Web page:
A Tesla Model 3 involved in a fatal crash with a semitrailer in Florida on March 1 was operating on the company's semi-autonomous Autopilot system, federal investigators have determined.
The car drove beneath the trailer, killing the driver, in a crash that is strikingly similar to one that happened on the other side of Florida in 2016 that also involved use of Autopilot.
In both cases, neither the driver nor the Autopilot system stopped for the trailers, and the roofs of the cars were sheared off.
The crash, which remains under investigation by the National Transportation Safety Board and the National Highway Traffic Safety Administration, raises questions about the effectiveness of Autopilot, which uses cameras, long-range radar and computers to detect objects in front of the cars to avoid collisions. The system also can keep a car in its lane, change lanes and navigate freeway interchanges.
Tesla has maintained that the system is designed only to assist drivers, who must pay attention at all times and be ready to intervene.
NTSB issued preliminary report Thursday for its ongoing investigation of the fatal, March 1, 2019, highway crash near Delray Beach, Florida. The preliminary report is available at; https://t.co/KsUmeOFh2p— NTSB_Newsroom (@NTSB_Newsroom) May 16, 2019
In a report on the March 1 crash, the NTSB said that preliminary data and video from the Tesla show that the driver turned on Autopilot about 10 seconds before the crash on a divided highway with turn lanes in the median. From less than eight seconds until the time of the crash, the driver's hands were not detected on the steering wheel, the NTSB report stated.
"Neither the preliminary data nor the videos indicate that the driver or the ADAS (Advanced Driver Assist System) executed evasive maneuvers," the report stated.
The Model 3 was going 68 miles per hour when it hit the trailer on U.S. 441, the report said. Jeremy Beren Banner, 50, was killed.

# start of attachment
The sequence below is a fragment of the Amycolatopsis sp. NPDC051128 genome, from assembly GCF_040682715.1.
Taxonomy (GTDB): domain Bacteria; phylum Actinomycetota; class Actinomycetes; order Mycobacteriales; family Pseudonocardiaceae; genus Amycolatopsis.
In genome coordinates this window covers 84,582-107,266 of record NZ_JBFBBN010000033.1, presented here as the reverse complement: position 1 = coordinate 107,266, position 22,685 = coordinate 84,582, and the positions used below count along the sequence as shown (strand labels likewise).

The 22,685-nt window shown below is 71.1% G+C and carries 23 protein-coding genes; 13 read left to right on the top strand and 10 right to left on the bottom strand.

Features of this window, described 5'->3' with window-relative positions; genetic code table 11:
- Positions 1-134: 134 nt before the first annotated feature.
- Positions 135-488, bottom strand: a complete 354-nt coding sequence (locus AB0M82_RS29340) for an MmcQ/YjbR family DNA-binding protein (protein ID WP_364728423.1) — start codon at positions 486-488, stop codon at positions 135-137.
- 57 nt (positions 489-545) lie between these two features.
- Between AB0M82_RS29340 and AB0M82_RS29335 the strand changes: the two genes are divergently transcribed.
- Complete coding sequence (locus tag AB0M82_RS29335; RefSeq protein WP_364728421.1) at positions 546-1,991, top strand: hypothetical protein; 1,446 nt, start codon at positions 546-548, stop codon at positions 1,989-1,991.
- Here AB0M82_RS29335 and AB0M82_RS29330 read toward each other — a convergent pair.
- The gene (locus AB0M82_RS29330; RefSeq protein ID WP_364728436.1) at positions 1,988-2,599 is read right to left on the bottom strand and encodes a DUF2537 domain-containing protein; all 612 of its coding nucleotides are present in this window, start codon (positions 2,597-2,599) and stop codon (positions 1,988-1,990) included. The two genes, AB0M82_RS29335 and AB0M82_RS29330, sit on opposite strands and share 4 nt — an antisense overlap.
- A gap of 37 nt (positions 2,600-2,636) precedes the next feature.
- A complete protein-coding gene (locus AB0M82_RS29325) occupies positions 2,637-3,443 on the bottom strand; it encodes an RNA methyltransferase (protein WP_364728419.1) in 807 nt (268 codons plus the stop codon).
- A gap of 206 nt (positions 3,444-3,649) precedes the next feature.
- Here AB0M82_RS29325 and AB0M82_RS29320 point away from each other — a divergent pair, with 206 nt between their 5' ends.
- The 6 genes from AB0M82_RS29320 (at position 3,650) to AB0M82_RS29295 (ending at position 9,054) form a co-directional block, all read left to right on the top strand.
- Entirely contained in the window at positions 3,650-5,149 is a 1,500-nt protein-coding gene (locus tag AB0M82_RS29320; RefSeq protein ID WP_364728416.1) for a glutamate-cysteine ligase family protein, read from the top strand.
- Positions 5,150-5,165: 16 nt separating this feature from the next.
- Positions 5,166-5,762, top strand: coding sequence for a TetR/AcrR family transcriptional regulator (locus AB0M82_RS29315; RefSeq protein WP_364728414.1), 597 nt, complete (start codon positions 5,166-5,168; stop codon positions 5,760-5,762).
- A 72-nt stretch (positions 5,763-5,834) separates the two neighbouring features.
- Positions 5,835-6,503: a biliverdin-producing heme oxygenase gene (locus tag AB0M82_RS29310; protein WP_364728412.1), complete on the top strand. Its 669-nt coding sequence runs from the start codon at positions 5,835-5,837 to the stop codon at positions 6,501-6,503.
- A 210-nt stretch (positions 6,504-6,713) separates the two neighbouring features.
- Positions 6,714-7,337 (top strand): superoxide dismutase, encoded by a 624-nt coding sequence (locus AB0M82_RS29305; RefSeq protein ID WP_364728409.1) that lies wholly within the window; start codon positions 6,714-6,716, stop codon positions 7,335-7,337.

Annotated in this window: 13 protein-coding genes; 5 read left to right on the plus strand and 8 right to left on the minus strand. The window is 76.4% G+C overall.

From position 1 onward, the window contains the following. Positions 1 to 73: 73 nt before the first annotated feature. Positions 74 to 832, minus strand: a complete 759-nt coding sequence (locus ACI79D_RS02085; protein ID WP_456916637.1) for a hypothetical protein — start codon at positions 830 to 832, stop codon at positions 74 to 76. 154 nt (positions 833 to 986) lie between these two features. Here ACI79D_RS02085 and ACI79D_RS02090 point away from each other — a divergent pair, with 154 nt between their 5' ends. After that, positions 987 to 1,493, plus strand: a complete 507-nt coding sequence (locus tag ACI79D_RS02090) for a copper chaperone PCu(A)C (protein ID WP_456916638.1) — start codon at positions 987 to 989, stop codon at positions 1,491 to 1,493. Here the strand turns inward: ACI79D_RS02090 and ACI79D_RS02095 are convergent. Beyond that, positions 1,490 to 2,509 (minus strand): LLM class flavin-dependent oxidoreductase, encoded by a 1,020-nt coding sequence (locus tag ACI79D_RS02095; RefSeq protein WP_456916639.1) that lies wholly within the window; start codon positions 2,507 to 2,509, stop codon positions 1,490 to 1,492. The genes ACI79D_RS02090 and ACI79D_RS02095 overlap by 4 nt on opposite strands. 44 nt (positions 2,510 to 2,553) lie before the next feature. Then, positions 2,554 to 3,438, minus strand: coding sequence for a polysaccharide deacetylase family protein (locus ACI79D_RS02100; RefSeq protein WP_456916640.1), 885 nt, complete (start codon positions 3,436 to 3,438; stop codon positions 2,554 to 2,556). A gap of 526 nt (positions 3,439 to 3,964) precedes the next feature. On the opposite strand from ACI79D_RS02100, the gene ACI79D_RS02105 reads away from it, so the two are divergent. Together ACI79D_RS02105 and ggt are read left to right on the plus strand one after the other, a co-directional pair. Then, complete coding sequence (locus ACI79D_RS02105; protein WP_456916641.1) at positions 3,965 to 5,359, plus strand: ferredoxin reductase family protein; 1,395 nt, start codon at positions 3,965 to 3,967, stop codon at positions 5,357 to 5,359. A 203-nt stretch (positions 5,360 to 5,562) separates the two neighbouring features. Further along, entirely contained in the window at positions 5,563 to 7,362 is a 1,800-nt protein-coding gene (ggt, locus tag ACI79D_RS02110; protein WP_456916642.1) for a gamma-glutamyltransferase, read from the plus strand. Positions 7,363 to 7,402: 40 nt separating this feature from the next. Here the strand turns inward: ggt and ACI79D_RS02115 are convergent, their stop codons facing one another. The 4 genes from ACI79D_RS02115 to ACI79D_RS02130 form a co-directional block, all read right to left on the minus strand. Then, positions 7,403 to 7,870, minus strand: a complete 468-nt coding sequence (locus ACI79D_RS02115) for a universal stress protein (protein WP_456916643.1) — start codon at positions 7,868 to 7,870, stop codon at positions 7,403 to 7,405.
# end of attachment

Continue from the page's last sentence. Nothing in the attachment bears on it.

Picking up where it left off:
Tesla said in a statement Thursday that Banner did not use Autopilot at any other time during the drive before the crash. Vehicle logs show that he took his hands off the steering wheel immediately after activating Autopilot, the statement said.
Tesla also said it's saddened by the crash and that drivers have traveled more than 1 billion miles while using Autopilot. "When used properly by an attentive driver who is prepared to take control at all times, drivers supported by Autopilot are safer than those operating without assistance," the company said.
The circumstances of the Delray Beach crash are much like one that occurred in May 2016 near Gainesville, Florida. Joshua Brown, 40, of Canton, Ohio, was traveling in a Tesla Model S on a divided highway and using the Autopilot system when he was killed.
Neither Brown nor the car braked for a tractor-trailer, which had turned left in front of the Tesla and was crossing its path. Brown's Tesla also went beneath the trailer and its roof was sheared off. After that crash Tesla CEO Elon Musk said the company made changes in its system so radar would play more of a role in detecting objects.
David Friedman, who was acting head of NHTSA in 2014 and is now vice president of advocacy for Consumer Reports, said he was surprised the agency didn't declare Autopilot defective after the Gainesville crash and seek a recall. The Delray Beach crash, he said, reinforces that Autopilot is being allowed to operate in situations that it cannot handle safely. "Their system cannot literally see the broad side of an 18-wheeler on the highway," Friedman said.
Tesla's system was too slow to warn the driver to pay attention, unlike systems that Consumer Reports has tested from General Motors and other companies, Friedman said. GM's Super Cruise driver assist system only operates on divided highways with no median turn lanes, he said.
Tesla needs a better system to more quickly detect whether drivers are paying attention and warn them if they are not, Friedman said. "Tesla has for too long been using human drivers as guinea pigs. This is tragically what happens," he said.
To force a recall, NHTSA must do an investigation and show that the way a vehicle is designed is outside of industry standards. "There are multiple systems out on the roads right now that take over some level of steering and speed control, but there's only one of them that we keep hearing about where people are dying or getting into crashes. That kind of stands out," he said.